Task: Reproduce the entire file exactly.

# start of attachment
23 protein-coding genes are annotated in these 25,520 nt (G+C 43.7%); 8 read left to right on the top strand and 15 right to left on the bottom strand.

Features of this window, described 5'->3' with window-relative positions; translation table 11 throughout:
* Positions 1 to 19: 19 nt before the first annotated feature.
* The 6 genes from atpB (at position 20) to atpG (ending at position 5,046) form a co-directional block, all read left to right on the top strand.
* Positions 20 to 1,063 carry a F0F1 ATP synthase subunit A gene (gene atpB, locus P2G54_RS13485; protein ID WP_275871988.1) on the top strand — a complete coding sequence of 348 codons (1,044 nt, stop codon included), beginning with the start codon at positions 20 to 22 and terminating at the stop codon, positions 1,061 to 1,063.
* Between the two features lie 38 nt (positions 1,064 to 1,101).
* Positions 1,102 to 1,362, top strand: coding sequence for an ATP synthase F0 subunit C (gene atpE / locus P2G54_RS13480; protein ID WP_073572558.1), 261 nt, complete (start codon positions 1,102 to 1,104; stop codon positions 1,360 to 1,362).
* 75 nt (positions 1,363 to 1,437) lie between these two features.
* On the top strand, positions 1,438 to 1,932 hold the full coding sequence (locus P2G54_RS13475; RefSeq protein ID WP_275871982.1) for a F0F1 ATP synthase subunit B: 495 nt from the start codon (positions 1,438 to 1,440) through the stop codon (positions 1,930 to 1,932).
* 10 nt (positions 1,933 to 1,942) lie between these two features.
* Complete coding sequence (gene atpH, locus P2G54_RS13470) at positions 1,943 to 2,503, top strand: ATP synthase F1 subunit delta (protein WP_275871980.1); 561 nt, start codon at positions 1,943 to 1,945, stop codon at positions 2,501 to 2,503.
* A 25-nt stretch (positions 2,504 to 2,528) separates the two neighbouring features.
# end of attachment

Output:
23 protein-coding genes are annotated in these 25,520 nt (G+C 43.7%); 8 read left to right on the top strand and 15 right to left on the bottom strand.

Features of this window, described 5'->3' with window-relative positions; translation table 11 throughout:
* Positions 1 to 19: 19 nt before the first annotated feature.
* The 6 genes from atpB (at position 20) to atpG (ending at position 5,046) form a co-directional block, all read left to right on the top strand.
* Positions 20 to 1,063 carry a F0F1 ATP synthase subunit A gene (gene atpB, locus P2G54_RS13485; protein ID WP_275871988.1) on the top strand — a complete coding sequence of 348 codons (1,044 nt, stop codon included), beginning with the start codon at positions 20 to 22 and terminating at the stop codon, positions 1,061 to 1,063.
* Between the two features lie 38 nt (positions 1,064 to 1,101).
* Positions 1,102 to 1,362, top strand: coding sequence for an ATP synthase F0 subunit C (gene atpE / locus P2G54_RS13480; protein ID WP_073572558.1), 261 nt, complete (start codon positions 1,102 to 1,104; stop codon positions 1,360 to 1,362).
* 75 nt (positions 1,363 to 1,437) lie between these two features.
* On the top strand, positions 1,438 to 1,932 hold the full coding sequence (locus P2G54_RS13475; RefSeq protein ID WP_275871982.1) for a F0F1 ATP synthase subunit B: 495 nt from the start codon (positions 1,438 to 1,440) through the stop codon (positions 1,930 to 1,932).
* 10 nt (positions 1,933 to 1,942) lie between these two features.
* Complete coding sequence (gene atpH, locus P2G54_RS13470) at positions 1,943 to 2,503, top strand: ATP synthase F1 subunit delta (protein WP_275871980.1); 561 nt, start codon at positions 1,943 to 1,945, stop codon at positions 2,501 to 2,503.
* A 25-nt stretch (positions 2,504 to 2,528) separates the two neighbouring features.